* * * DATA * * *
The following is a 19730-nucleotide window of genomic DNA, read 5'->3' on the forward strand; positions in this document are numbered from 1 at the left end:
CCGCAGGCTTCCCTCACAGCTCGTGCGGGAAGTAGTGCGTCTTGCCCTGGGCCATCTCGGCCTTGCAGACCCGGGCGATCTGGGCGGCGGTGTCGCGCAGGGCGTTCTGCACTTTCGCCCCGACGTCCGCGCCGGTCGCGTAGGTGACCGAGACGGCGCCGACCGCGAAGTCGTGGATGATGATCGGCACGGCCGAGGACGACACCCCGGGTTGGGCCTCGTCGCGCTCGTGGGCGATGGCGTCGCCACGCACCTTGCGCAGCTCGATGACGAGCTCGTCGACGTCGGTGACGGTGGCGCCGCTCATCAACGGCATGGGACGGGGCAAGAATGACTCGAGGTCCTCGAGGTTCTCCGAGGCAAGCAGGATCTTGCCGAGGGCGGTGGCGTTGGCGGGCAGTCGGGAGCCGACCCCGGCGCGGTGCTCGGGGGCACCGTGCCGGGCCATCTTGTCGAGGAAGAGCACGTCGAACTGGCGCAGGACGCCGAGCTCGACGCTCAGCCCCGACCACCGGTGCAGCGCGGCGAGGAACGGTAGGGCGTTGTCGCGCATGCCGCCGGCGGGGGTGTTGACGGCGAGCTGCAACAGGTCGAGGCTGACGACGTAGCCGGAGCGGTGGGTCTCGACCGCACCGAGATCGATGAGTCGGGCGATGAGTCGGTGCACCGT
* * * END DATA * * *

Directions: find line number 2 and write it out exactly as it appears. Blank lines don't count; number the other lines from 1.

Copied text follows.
CCGCAGGCTTCCCTCACAGCTCGTGCGGGAAGTAGTGCGTCTTGCCCTGGGCCATCTCGGCCTTGCAGACCCGGGCGATCTGGGCGGCGGTGTCGCGCAGGGCGTTCTGCACTTTCGCCCCGACGTCCGCGCCGGTCGCGTAGGTGACCGAGACGGCGCCGACCGCGAAGTCGTGGATGATGATCGGCACGGCCGAGGACGACACCCCGGGTTGGGCCTCGTCGCGCTCGTGGGCGATGGCGTCGCCACGCACCTTGCGCAGCTCGATGACGAGCTCGTCGACGTCGGTGACGGTGGCGCCGCTCATCAACGGCATGGGACGGGGCAAGAATGACTCGAGGTCCTCGAGGTTCTCCGAGGCAAGCAGGATCTTGCCGAGGGCGGTGGCGTTGGCGGGCAGTCGGGAGCCGACCCCGGCGCGGTGCTCGGGGGCACCGTGCCGGGCCATCTTGTCGAGGAAGAGCACGTCGAACTGGCGCAGGACGCCGAGCTCGACGCTCAGCCCCGACCACCGGTGCAGCGCGGCGAGGAACGGTAGGGCGTTGTCGCGCATGCCGCCGGCGGGGGTGTTGACGGCGAGCTGCAACAGGTCGAGGCTGACGACGTAGCCGGAGCGGTGGGTCTCGACCGCACCGAGATCGATGAGTCGGGCGATGAGTCGGTGCACCGT